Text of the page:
FRANKFORT, Ky. (LEX 18) — The Kentucky Supreme Court on Thursday ruled in favor of a Lexington business that refused to print a T-shirt for the city's pride festival in 2012.
Hands On Originals, a T-shirt printing business in Lexington, refused to print the shirt because one of the owners, Blaine Adamson, said the message conflicted with his religious beliefs.
The Gay and Lesbian Services Organization, the group that wanted the shirts for its annual pride festival, filed a complaint with the Lexington Human Rights Commission, which concluded the shop had violated the city's public accommodation ordinance.
But Thursday's Supreme Court decision written by Justice Laurance B. VanMeter agreed with a lower court's ruling that the HRC lacked "statutory standing" to bring the suit, largely because it is an organization and not an individual.
A concurring Justice David C. Buckingham went further, saying the HRC "went beyond its charge of preventing discrimination in public accommodation and instead attempted to compel Hands On to engage in expression with which it disagreed."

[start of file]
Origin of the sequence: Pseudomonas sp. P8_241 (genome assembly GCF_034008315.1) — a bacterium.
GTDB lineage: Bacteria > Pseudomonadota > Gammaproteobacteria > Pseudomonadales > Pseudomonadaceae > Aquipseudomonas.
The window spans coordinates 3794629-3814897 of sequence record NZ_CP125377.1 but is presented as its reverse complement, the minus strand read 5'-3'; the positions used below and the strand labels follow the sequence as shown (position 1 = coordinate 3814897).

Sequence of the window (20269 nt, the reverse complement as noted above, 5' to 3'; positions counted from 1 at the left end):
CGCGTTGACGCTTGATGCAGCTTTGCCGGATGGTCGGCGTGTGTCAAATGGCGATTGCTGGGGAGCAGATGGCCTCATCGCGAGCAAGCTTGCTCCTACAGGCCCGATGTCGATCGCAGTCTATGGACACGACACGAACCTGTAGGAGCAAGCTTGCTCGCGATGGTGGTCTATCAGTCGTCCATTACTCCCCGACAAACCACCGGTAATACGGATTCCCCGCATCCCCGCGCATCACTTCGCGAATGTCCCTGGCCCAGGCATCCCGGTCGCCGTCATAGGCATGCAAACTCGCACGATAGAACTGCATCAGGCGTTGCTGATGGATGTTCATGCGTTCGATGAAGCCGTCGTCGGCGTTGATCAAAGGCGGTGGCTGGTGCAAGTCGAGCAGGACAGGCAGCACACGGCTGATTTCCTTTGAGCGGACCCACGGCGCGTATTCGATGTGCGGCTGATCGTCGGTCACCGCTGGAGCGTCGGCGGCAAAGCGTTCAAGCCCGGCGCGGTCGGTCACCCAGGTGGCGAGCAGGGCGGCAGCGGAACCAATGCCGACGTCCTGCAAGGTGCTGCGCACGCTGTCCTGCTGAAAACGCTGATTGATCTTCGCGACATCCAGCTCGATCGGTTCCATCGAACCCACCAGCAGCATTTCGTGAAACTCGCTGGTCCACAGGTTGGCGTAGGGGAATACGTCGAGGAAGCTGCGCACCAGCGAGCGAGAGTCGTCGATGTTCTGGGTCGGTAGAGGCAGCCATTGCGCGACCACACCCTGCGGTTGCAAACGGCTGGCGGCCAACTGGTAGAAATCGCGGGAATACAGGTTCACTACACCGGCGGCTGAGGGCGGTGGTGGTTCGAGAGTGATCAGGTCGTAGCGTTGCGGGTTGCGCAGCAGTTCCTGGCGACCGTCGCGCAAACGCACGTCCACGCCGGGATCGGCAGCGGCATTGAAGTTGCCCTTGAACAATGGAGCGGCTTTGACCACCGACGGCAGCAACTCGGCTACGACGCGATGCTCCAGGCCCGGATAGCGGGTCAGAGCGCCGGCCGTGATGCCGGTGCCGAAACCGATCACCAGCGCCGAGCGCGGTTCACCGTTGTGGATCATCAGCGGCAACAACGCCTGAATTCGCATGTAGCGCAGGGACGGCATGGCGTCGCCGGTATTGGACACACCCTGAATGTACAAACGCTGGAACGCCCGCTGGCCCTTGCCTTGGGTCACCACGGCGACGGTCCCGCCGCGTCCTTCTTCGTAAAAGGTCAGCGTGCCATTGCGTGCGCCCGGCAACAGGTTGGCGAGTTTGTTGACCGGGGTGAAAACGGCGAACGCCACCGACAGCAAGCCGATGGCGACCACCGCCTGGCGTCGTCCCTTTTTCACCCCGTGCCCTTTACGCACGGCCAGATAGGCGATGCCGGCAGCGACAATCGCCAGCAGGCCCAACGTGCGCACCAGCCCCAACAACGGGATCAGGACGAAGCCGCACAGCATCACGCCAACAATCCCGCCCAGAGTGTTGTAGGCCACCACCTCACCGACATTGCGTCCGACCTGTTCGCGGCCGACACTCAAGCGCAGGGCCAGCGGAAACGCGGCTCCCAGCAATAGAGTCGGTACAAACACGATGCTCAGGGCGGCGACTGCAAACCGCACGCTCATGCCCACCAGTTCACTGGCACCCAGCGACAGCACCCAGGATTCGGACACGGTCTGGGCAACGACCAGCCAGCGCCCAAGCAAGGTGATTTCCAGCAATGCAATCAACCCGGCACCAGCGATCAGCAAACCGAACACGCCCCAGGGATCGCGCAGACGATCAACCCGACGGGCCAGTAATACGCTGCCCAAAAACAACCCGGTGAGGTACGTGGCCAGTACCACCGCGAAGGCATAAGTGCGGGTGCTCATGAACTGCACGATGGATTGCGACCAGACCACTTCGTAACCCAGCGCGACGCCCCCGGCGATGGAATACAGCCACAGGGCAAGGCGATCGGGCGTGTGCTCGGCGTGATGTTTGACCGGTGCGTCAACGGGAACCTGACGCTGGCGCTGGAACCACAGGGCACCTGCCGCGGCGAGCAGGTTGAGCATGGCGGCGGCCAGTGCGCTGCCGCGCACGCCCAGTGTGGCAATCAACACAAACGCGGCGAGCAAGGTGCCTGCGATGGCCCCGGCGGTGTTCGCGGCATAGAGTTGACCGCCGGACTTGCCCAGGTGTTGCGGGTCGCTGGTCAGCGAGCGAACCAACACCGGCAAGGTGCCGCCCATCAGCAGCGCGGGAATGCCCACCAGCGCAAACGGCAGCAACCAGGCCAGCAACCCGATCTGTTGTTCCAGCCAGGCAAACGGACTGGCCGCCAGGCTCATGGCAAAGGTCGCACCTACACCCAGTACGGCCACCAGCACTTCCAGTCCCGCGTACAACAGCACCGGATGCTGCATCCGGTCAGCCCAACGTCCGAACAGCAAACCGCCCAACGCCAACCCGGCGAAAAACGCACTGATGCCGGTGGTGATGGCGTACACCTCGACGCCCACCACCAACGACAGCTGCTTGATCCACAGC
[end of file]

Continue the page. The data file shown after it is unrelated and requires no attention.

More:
The ruling left unresolved larger issues of the rights of business owners and members of minority groups.
An official with Hands On Originals told LEX 18 earlier this year that, "I will work with anyone no matter ... but when I am conflicted with a message ... I don't leave my faith at the door."
The executive director of the Lexington Pride Center says the issue is about more than just religion.
"Here at the Pride Center, we have lots of people of faith. And we would never aim to tell someone what to believe in or how to practice their faith. But when you're offering a public service, the issue becomes, then, you have a religious exemption not to serve someone, who is a minority. That's what's not OK. That's what's not fair. It just sends a really negative message to our community. It's hard, it's disappointing," said Carmen Wampler-Collins.
The center also says that the Supreme Court's ruling could have a negative impact on the LGBTQ community.
"Will there be other businesses that feel like they can deny services because of this, because of this ruling? That could mean, not just not printing T-shirts for Pride Festival, but LGBTQ not having access to healthcare or housing," Wampler-Collins said.
Alliance Defending Freedom, which represented Hands On Originals in the lawsuit, say that simply isn't true.
"This case simply made clear that this lawsuit against Hands On Originals was not a legitimate lawsuit. And so it leaves for another day, and issues to be decided and many of those issues are before the U.S. Supreme Court," Jim Campbell said.
Read the full ruling here.